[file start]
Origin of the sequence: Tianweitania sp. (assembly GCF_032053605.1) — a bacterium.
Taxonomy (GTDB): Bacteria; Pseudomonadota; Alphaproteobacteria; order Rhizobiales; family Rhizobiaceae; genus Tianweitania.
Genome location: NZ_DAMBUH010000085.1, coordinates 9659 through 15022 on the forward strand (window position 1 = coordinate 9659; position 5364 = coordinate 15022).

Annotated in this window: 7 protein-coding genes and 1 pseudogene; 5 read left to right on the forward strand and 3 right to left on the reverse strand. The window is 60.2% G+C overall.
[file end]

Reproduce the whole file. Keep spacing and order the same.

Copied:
Origin of the sequence: Tianweitania sp. (assembly GCF_032053605.1) — a bacterium.
Taxonomy (GTDB): Bacteria; Pseudomonadota; Alphaproteobacteria; order Rhizobiales; family Rhizobiaceae; genus Tianweitania.
Genome location: NZ_DAMBUH010000085.1, coordinates 9659 through 15022 on the forward strand (window position 1 = coordinate 9659; position 5364 = coordinate 15022).

Annotated in this window: 7 protein-coding genes and 1 pseudogene; 5 read left to right on the forward strand and 3 right to left on the reverse strand. The window is 60.2% G+C overall.